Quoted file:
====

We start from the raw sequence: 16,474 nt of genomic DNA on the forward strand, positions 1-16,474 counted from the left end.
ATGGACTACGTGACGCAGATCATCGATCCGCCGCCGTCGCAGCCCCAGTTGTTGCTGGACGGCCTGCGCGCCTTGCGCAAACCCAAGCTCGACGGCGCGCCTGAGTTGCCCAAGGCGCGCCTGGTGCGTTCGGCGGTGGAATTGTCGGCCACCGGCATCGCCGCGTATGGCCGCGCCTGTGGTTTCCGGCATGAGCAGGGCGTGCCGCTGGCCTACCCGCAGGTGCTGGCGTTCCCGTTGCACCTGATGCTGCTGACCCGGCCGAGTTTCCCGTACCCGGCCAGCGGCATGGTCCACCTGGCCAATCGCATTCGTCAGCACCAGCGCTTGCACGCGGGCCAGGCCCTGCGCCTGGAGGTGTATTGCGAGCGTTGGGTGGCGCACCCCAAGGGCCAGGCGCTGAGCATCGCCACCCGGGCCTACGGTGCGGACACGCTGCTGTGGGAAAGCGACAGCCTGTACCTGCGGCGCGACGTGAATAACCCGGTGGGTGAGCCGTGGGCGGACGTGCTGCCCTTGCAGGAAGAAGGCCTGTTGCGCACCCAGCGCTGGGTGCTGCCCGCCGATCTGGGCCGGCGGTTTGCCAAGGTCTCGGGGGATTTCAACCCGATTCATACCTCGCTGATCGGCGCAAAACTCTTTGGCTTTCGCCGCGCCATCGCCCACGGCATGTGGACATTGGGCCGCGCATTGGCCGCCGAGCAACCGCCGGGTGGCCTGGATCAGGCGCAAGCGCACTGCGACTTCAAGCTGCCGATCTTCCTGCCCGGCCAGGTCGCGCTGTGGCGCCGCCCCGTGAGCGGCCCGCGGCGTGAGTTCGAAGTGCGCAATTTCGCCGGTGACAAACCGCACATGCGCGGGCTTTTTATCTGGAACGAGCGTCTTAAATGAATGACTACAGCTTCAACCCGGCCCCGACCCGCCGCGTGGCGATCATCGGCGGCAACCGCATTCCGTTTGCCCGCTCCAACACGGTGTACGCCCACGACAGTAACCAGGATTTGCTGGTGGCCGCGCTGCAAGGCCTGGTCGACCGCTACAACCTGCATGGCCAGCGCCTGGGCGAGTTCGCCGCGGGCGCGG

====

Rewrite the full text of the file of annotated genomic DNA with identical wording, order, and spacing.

We start from the raw sequence: 16,474 nt of genomic DNA on the forward strand, positions 1-16,474 counted from the left end.
ATGGACTACGTGACGCAGATCATCGATCCGCCGCCGTCGCAGCCCCAGTTGTTGCTGGACGGCCTGCGCGCCTTGCGCAAACCCAAGCTCGACGGCGCGCCTGAGTTGCCCAAGGCGCGCCTGGTGCGTTCGGCGGTGGAATTGTCGGCCACCGGCATCGCCGCGTATGGCCGCGCCTGTGGTTTCCGGCATGAGCAGGGCGTGCCGCTGGCCTACCCGCAGGTGCTGGCGTTCCCGTTGCACCTGATGCTGCTGACCCGGCCGAGTTTCCCGTACCCGGCCAGCGGCATGGTCCACCTGGCCAATCGCATTCGTCAGCACCAGCGCTTGCACGCGGGCCAGGCCCTGCGCCTGGAGGTGTATTGCGAGCGTTGGGTGGCGCACCCCAAGGGCCAGGCGCTGAGCATCGCCACCCGGGCCTACGGTGCGGACACGCTGCTGTGGGAAAGCGACAGCCTGTACCTGCGGCGCGACGTGAATAACCCGGTGGGTGAGCCGTGGGCGGACGTGCTGCCCTTGCAGGAAGAAGGCCTGTTGCGCACCCAGCGCTGGGTGCTGCCCGCCGATCTGGGCCGGCGGTTTGCCAAGGTCTCGGGGGATTTCAACCCGATTCATACCTCGCTGATCGGCGCAAAACTCTTTGGCTTTCGCCGCGCCATCGCCCACGGCATGTGGACATTGGGCCGCGCATTGGCCGCCGAGCAACCGCCGGGTGGCCTGGATCAGGCGCAAGCGCACTGCGACTTCAAGCTGCCGATCTTCCTGCCCGGCCAGGTCGCGCTGTGGCGCCGCCCCGTGAGCGGCCCGCGGCGTGAGTTCGAAGTGCGCAATTTCGCCGGTGACAAACCGCACATGCGCGGGCTTTTTATCTGGAACGAGCGTCTTAAATGAATGACTACAGCTTCAACCCGGCCCCGACCCGCCGCGTGGCGATCATCGGCGGCAACCGCATTCCGTTTGCCCGCTCCAACACGGTGTACGCCCACGACAGTAACCAGGATTTGCTGGTGGCCGCGCTGCAAGGCCTGGTCGACCGCTACAACCTGCATGGCCAGCGCCTGGGCGAGTTCGCCGCGGGCGCGG